medwireNews: A battery of motor, cognitive, and neuropsychiatric tests over 3 years can predict disease progression in patients with Huntington's disease (HD) before the development of overt symptoms, research shows.
"Understanding the natural history of neurodegenerative diseases such as HD, both before and after clinical onset, is crucial for optimisation of design of disease-modifying clinical trials," explain Sarah Tabrizi (University College London, UK) and TRACK-HD study co-authors.
"These studies will enable testing of treatment efficacy before clinical onset, when the chances of preventing further progression of the disease process are greatest."
The 3-year study included 58 patients carrying the mutant huntingtin gene who were expected, on the basis of age and CAG repeat length, to have at least 10.8 years before the onset of symptoms (preHD-A group) and 46 patients predicted to develop symptoms within 10.8 years (preHD-B group). In addition, the team followed up 66 patients in the early stages of HD with a functional capacity score of 11-13 (HD1) and 31 patients with a score of 7-10 (HD2), as well as 97 healthy controls.
As reported in TheLancet Neurology, preHD-B patients showed significant decline in motor and cognitive tasks at 3 years compared with controls, despite no significant change noted at the 2-year check up.
The symbol digit modality test was the most sensitive for detecting change in preHD-B patients over 3 years and the greatest psychiatric change detected was increasing apathy.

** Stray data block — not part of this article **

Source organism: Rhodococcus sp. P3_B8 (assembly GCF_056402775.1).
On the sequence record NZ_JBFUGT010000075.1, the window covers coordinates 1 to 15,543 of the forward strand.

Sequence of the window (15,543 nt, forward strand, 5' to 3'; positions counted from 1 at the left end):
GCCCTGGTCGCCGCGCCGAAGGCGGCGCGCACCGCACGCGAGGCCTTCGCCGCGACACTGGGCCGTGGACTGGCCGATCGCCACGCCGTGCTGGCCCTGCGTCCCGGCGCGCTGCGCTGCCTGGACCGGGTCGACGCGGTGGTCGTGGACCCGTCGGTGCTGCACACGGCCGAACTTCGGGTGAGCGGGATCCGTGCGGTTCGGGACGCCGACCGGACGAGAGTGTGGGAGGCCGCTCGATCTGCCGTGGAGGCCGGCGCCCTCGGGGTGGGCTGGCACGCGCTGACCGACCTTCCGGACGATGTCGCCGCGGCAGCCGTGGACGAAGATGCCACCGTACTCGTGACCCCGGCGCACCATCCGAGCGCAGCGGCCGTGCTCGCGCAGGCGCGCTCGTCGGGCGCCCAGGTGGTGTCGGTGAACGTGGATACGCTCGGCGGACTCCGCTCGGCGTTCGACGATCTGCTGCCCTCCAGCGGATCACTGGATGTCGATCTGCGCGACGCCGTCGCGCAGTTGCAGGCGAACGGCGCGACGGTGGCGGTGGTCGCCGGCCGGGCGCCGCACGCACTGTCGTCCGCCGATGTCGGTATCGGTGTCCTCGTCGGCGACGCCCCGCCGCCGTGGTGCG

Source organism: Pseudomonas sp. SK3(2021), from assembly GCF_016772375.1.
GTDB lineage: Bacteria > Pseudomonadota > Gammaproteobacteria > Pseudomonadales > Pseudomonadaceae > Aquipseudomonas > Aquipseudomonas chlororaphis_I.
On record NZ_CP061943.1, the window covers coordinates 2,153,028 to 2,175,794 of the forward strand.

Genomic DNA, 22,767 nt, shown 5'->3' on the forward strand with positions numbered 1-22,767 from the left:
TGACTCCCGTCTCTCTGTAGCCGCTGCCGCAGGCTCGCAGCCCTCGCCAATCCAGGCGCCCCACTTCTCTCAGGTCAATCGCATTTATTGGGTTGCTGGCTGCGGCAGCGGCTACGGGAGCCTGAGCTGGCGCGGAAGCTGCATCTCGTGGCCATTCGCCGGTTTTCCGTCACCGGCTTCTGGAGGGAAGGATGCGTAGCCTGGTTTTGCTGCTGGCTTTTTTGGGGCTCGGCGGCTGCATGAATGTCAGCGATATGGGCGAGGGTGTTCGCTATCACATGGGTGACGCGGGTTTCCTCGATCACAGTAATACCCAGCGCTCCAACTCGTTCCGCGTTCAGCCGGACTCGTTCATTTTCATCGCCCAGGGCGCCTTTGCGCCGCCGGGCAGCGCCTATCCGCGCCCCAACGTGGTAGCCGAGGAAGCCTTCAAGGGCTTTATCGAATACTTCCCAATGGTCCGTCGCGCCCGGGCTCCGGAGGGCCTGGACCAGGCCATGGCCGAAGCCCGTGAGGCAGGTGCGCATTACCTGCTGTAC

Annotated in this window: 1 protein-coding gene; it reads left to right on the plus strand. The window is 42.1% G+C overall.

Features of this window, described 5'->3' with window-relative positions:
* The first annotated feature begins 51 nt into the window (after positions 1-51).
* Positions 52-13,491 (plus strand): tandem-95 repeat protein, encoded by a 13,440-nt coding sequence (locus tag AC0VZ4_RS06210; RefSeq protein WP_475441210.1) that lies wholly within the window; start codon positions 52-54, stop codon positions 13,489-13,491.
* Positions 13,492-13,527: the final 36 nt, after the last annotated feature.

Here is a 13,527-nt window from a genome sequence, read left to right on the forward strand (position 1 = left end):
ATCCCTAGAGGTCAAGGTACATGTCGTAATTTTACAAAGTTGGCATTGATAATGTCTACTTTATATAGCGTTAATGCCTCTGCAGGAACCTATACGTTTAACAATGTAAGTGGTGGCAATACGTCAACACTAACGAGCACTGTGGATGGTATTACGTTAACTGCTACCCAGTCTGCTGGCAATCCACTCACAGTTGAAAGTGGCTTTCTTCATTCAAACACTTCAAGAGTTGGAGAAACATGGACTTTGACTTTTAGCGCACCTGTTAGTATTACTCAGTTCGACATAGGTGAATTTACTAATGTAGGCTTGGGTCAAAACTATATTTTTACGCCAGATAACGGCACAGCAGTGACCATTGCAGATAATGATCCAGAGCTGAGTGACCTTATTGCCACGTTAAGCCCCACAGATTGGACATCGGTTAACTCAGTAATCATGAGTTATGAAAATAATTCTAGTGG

In addition, magnetic resonance imaging measurement of gray-matter volume and inter-tap interval significantly predicted clinical diagnosis of HD in preHD patients, even after controlling for CAG repeat length and age-related risk, report Tabrizi et al.
Among patients with early HD, both quantitative motor and cognitive changes significantly predicted total functional capacity and longitudinal changes. There was a significant correlation between neuropsychiatric changes associated with frontostriatal pathology and loss of functional capacity in the early HD groups.
Finally, age and CAG repeat length significantly explained variance in the changes over time across the battery of tests in the study participants, especially for preHD patients, the team concludes.
In an accompanying commentary, Francis Walker (Wake Forest Medical School, Winston-Salem, North Carolina, USA) discusses the use of clinical "road maps" for patient care by physicians and praises the authors for their "bold" article.
"Virtual roadmaps of disease in the minds of practitioners are good for care in the framework of the traditional patient encounter, but it takes substantial effort, teamwork, and genius to turn them into rigorous, quantifiable timelines that can be used to test efficacy in future therapeutic trials," he writes.
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